5. Exposition. A reader can find lazy, or novice story telling by how often flashbacks and dream sequences are used. To clarify, flashbacks are not an inherently bad device to use. But when dialogue and flashback are used as expositional literary devices, it more often than not, signals that this is the work of a new writer who still has much to learn. Remember, this is a visual medium. Using flashbacks over and over again to explain why your character has a certain weakness is lazy story-telling, but it also takes readers out of the read.

6. The action lines read like prose. Remember, you are not writing a book. The key word here is brevity.

7. One-drafters. Congratulations! You’ve completed your first screenplay. Now you need to get back to work and revise it, polish it and rewrite it.

8. People don’t cry this much. Whenever I read “sheds a single tear” or “eyes fill with tears”, I myself will begin to weep for your screenplay.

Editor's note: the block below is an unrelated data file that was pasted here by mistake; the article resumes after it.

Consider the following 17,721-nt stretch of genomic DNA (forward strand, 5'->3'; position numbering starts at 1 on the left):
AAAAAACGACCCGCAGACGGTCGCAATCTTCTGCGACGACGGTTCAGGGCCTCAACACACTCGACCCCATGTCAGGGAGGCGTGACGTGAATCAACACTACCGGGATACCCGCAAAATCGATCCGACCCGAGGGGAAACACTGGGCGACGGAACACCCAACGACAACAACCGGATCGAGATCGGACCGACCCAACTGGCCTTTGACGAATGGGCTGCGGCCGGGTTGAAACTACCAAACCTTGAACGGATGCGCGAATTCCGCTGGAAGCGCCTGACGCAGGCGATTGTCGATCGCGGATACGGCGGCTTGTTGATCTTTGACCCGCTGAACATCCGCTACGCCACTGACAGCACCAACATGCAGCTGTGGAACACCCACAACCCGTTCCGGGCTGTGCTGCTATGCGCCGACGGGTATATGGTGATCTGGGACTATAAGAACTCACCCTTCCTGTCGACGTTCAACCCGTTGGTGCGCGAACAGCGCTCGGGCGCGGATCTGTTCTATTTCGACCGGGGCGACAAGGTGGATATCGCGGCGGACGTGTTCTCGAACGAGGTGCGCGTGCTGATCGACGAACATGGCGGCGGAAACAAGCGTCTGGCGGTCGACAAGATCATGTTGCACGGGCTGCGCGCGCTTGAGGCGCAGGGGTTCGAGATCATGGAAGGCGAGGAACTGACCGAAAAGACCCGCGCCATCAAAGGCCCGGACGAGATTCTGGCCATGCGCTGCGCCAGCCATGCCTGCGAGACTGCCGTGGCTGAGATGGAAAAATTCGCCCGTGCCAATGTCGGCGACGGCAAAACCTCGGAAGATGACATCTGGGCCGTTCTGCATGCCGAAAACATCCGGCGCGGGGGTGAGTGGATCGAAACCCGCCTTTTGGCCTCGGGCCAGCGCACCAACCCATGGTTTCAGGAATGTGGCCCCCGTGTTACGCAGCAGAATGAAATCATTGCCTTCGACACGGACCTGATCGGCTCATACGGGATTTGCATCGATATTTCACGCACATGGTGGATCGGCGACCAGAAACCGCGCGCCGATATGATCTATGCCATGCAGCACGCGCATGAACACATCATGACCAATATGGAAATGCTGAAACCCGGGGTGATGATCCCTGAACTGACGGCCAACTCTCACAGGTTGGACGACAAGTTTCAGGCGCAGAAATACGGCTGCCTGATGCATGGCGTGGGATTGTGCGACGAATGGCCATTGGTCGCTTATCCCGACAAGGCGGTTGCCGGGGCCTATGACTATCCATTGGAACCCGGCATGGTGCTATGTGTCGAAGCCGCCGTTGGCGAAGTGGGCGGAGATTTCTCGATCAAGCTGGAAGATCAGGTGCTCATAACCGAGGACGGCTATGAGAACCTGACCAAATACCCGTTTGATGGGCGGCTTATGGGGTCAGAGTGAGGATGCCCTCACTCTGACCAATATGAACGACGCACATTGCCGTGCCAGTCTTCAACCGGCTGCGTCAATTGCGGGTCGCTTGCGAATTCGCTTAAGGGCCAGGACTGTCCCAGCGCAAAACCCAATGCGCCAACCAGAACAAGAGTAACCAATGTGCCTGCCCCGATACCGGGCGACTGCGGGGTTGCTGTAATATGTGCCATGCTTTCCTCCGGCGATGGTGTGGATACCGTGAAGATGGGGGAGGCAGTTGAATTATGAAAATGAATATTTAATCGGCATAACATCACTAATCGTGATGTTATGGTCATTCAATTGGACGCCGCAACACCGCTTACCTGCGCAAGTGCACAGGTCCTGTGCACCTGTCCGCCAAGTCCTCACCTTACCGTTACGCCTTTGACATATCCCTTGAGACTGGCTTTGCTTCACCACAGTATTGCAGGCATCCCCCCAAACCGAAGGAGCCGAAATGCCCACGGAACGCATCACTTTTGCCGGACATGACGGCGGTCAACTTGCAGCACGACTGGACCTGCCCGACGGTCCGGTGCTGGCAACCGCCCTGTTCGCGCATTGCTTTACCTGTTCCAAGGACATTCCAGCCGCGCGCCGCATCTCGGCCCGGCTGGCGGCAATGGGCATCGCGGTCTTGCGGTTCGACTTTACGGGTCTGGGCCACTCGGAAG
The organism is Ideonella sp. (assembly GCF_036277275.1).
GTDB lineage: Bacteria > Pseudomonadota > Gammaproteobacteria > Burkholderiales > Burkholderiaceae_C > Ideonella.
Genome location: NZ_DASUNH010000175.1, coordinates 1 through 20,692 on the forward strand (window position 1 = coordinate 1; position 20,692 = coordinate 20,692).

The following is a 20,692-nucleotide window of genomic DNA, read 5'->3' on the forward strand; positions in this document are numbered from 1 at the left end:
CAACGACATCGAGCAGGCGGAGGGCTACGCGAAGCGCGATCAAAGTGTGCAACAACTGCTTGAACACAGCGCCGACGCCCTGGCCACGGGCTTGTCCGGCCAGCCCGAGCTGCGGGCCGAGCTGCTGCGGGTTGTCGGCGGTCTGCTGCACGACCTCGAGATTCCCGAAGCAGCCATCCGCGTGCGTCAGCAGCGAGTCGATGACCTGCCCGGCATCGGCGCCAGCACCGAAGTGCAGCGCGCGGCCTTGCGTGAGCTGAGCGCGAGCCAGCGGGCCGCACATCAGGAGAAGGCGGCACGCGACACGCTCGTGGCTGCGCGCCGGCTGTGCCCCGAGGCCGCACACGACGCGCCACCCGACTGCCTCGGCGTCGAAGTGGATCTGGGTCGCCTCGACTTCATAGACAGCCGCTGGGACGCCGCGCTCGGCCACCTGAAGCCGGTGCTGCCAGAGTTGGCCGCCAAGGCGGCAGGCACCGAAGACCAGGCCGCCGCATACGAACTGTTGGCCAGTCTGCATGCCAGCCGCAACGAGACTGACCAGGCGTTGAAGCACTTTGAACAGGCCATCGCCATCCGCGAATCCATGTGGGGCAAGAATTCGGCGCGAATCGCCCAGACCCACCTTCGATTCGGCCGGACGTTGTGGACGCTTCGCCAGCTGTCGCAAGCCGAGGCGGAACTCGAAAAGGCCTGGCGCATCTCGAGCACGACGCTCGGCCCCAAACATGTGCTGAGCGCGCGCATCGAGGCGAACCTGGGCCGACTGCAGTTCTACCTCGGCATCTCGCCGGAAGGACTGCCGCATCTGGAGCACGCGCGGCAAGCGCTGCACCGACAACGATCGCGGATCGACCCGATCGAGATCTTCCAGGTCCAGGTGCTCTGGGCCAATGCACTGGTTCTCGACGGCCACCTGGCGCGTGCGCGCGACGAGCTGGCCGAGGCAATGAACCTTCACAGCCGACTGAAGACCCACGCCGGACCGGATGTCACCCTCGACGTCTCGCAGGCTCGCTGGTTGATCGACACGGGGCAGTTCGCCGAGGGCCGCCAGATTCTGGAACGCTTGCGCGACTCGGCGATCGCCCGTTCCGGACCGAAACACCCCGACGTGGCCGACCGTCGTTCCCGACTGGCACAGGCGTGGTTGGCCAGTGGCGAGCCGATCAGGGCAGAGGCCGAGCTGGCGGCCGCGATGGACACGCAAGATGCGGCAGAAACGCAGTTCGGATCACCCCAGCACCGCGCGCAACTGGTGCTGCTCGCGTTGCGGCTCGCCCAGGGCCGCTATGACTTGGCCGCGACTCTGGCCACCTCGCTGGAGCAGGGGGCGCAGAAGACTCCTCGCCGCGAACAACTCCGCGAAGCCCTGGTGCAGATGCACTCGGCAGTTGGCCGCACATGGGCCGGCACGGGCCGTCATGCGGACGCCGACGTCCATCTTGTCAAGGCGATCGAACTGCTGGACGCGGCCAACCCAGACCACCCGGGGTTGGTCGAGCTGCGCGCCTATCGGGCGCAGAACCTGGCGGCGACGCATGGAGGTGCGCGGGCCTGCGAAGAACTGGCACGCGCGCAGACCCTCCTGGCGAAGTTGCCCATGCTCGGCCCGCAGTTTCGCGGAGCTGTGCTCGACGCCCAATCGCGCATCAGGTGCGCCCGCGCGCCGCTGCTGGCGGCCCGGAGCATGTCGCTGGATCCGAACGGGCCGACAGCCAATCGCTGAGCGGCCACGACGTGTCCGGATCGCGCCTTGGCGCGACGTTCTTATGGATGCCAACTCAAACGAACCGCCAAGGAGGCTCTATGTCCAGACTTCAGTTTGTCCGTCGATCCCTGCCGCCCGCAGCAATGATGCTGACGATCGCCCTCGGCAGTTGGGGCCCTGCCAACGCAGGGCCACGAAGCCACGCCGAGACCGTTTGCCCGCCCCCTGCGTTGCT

9. Act breaks. Understanding how to establish a proper beginning, middle and ending for your story is a sign that you have done your homework and paid your dues working through your story beats. Readers will specifically examine your opening 15 pages; act 1 break, act 2 break and ending pages before giving your screenplay a thorough read.

10. Losing focus. Establish what your thematic premise is and stick to it. If you begin your screenplay by setting up a story about a father who is disconnected to his daughter because of his work, we should see that story line develop. Ask yourself, has your story come full circle when comparing the opening images to the closing pages?

11. Unnecessary dialogue. Everything that is put in front of a camera should have a purpose. In a similar fashion, everything that a character says, should have a purpose. A helpful exercise is to go through each scene and ask; what does this character want? Why? What is stopping them? What are they willing to do to get it? What are they hesitant to say? How come? Is there something that hinders their honesty? Etc.